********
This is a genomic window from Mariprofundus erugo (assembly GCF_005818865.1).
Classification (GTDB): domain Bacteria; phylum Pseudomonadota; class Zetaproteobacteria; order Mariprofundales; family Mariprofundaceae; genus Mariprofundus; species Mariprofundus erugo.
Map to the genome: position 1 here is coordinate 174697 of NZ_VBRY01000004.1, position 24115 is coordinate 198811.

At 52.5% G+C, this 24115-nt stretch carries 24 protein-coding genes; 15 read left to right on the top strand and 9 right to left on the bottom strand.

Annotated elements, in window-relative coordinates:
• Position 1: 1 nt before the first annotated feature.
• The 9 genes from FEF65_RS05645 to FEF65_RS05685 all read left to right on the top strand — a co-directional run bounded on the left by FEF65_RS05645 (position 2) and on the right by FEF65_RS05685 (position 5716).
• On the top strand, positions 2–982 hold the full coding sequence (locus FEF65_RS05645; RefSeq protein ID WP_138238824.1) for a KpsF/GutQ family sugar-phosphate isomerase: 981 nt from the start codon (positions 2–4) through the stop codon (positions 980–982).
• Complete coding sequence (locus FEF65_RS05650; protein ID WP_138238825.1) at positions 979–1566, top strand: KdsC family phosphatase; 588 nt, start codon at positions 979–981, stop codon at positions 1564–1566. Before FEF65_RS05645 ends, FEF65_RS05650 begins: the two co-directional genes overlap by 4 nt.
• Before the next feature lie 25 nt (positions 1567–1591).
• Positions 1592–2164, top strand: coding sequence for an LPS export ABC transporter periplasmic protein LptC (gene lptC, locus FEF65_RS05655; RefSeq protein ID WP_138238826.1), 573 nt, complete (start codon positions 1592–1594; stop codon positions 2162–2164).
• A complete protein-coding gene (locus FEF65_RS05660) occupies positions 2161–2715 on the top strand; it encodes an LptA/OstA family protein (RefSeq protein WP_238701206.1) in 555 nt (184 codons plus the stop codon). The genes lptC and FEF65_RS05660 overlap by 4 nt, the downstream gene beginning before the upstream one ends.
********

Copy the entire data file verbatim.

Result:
This is a genomic window from Mariprofundus erugo (assembly GCF_005818865.1).
Classification (GTDB): domain Bacteria; phylum Pseudomonadota; class Zetaproteobacteria; order Mariprofundales; family Mariprofundaceae; genus Mariprofundus; species Mariprofundus erugo.
Map to the genome: position 1 here is coordinate 174697 of NZ_VBRY01000004.1, position 24115 is coordinate 198811.

At 52.5% G+C, this 24115-nt stretch carries 24 protein-coding genes; 15 read left to right on the top strand and 9 right to left on the bottom strand.

Annotated elements, in window-relative coordinates:
• Position 1: 1 nt before the first annotated feature.
• The 9 genes from FEF65_RS05645 to FEF65_RS05685 all read left to right on the top strand — a co-directional run bounded on the left by FEF65_RS05645 (position 2) and on the right by FEF65_RS05685 (position 5716).
• On the top strand, positions 2–982 hold the full coding sequence (locus FEF65_RS05645; RefSeq protein ID WP_138238824.1) for a KpsF/GutQ family sugar-phosphate isomerase: 981 nt from the start codon (positions 2–4) through the stop codon (positions 980–982).
• Complete coding sequence (locus FEF65_RS05650; protein ID WP_138238825.1) at positions 979–1566, top strand: KdsC family phosphatase; 588 nt, start codon at positions 979–981, stop codon at positions 1564–1566. Before FEF65_RS05645 ends, FEF65_RS05650 begins: the two co-directional genes overlap by 4 nt.
• Before the next feature lie 25 nt (positions 1567–1591).
• Positions 1592–2164, top strand: coding sequence for an LPS export ABC transporter periplasmic protein LptC (gene lptC, locus FEF65_RS05655; RefSeq protein ID WP_138238826.1), 573 nt, complete (start codon positions 1592–1594; stop codon positions 2162–2164).
• A complete protein-coding gene (locus FEF65_RS05660) occupies positions 2161–2715 on the top strand; it encodes an LptA/OstA family protein (RefSeq protein WP_238701206.1) in 555 nt (184 codons plus the stop codon). The genes lptC and FEF65_RS05660 overlap by 4 nt, the downstream gene beginning before the upstream one ends.